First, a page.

Studying abroad for any amount of time can be an enriching experience. International schools offer different perspectives on learning, along with resume enhancements. Figuring out how to make arrangements for the study and pay for its costs can be nerve-racking, however, and the rules are different depending on whether you are an undergraduate or graduate student. If you are an undergraduate student, you have more options, including Pell Grants.
How Pell Grants Work
Pell Grants do not have to be paid back. They are not are loans. There are limits on how you can use them and the amount you can receive. For the 2011-2012 school term, the maximum amount any student can have is $5,550. This amount may be lower depending on other financial factors, such as your or your parents' ability to contribute to the cost of your education. To be eligible, you have to be under 24 years old and enrolled at least half-time.
The award can be used at international schools recognized by the U.S. Department of Education. However, any amount you spend on study abroad programs count toward your maximum award.
Considerations Before Studying Abroad
Getting funds for a study abroad program is complicated. Think about the destination, exchange rate and the length of the study program. The costs of study in the United Kingdom are much higher than in Central America. If the exchange rate is not in your favor, that will also raise costs. Some programs have fixed lengths, a summer or entire academic year, for example. Knowing the answers to each of these questions will help you figure out how much you will need in financial aid.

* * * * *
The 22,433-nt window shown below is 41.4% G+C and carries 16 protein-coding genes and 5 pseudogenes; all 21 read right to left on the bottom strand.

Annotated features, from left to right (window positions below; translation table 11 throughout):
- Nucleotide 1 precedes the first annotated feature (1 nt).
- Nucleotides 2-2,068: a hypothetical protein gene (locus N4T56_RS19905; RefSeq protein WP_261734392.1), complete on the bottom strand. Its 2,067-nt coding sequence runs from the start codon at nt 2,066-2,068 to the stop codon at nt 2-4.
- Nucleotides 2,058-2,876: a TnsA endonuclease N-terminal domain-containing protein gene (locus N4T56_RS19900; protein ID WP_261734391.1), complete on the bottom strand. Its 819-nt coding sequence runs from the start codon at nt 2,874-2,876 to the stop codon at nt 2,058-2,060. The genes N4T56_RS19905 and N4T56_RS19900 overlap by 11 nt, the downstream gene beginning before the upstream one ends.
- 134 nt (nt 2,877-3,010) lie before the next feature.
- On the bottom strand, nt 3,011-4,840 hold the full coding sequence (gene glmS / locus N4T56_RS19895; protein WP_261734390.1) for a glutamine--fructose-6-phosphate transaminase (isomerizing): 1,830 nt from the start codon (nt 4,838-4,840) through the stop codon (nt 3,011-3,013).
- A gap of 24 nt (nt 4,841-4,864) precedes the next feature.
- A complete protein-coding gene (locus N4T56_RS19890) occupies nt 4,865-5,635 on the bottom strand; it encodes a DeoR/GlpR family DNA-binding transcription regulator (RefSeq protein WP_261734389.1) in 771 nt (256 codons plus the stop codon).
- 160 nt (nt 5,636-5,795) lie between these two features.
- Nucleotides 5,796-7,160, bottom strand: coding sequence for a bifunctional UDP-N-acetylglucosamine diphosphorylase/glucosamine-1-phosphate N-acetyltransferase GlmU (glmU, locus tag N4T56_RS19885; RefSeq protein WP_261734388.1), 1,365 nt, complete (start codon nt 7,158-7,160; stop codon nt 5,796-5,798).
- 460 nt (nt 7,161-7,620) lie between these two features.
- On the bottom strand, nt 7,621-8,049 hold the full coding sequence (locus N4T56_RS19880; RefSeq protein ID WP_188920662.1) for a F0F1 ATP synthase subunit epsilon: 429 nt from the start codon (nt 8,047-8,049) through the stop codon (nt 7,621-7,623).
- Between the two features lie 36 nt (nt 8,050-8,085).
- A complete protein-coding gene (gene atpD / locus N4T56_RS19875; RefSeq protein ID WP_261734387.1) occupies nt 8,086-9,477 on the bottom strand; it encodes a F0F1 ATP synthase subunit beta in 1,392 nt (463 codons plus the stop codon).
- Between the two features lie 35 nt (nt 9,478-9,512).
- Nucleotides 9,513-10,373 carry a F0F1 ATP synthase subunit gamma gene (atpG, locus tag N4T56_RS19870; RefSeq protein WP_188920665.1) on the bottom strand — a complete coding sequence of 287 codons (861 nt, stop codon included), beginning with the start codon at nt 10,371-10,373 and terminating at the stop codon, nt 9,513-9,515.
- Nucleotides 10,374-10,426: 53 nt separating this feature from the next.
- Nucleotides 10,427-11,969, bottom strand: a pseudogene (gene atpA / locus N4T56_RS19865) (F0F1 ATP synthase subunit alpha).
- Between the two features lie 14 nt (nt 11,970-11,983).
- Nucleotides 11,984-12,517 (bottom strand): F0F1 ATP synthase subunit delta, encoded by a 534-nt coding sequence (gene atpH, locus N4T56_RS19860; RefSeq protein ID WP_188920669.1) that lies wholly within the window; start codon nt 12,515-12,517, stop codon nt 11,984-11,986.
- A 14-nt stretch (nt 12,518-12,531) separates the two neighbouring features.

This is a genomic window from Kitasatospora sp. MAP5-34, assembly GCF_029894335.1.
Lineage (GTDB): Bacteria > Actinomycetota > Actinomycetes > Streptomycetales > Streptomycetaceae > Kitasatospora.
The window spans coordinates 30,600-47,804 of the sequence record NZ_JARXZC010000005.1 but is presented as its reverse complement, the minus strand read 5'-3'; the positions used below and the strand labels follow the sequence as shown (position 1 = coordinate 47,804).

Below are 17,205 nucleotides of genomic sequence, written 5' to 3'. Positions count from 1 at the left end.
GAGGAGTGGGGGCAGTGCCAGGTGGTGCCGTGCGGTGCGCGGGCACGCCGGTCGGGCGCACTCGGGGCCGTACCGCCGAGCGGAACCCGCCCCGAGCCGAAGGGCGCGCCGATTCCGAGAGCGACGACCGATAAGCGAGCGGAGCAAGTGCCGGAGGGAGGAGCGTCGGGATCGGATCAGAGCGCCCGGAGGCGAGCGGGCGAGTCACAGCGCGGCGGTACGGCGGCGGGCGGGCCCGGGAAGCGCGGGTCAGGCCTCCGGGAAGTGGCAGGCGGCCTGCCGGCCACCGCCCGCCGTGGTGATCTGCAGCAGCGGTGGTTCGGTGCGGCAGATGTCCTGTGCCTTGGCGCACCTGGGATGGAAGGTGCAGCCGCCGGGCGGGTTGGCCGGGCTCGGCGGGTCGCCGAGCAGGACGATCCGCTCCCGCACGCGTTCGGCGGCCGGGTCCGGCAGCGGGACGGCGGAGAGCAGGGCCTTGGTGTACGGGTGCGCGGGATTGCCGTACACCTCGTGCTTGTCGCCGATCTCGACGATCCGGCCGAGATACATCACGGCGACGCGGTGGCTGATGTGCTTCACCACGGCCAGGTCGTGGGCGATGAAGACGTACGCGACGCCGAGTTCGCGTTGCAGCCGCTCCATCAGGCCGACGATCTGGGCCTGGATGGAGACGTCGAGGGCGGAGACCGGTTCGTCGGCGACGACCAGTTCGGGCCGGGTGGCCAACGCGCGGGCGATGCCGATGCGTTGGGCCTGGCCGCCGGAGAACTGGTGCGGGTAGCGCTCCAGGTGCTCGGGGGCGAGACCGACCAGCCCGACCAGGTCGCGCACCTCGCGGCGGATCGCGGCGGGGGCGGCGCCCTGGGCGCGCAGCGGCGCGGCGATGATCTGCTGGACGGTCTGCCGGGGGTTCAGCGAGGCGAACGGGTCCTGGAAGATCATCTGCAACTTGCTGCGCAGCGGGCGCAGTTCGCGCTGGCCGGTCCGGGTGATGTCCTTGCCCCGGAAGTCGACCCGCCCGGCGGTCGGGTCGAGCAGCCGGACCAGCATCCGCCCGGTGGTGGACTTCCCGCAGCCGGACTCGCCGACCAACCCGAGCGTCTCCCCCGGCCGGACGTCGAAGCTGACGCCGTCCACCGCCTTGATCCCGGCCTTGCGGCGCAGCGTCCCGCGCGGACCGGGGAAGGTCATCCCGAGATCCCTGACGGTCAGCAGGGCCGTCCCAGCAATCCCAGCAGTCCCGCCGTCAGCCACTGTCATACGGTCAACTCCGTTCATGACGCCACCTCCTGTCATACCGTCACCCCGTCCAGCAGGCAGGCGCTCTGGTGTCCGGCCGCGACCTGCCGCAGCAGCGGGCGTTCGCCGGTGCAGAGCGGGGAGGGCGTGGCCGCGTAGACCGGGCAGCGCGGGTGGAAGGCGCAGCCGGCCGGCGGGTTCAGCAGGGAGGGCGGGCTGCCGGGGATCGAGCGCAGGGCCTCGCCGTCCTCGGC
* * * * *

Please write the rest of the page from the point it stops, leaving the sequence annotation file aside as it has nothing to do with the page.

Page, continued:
Know Your School's Rules
Your school has to approve both your study abroad program and the use of financial aid to cover the costs. Rules vary by school, the school's commitment to international programs and the total financial aid package for which you are eligible.
In most cases, to be able to use your Pell Grant and other financial aid abroad, you have to carry a minimum of a half-time course load. The program has to advance your degree and the institution's credits should be transferable to your home school. If the school you are attending costs more than your usual tuition, you may be able to get an increase in your Pell Grants to cover the costs. Again, that depends on school rules.
In addition to Pell Grants and financial aid, seek outside funding sources. Having a conversation with your study abroad coordinator and financial aid counselor will show you a wealth of scholarships and grants for international education. For example, the Rotary Club offers study abroad funding. The Institute for International Education supports the Fulbright scholarship and other programs. Pulman grants are available for those interested in national security to learn language skills.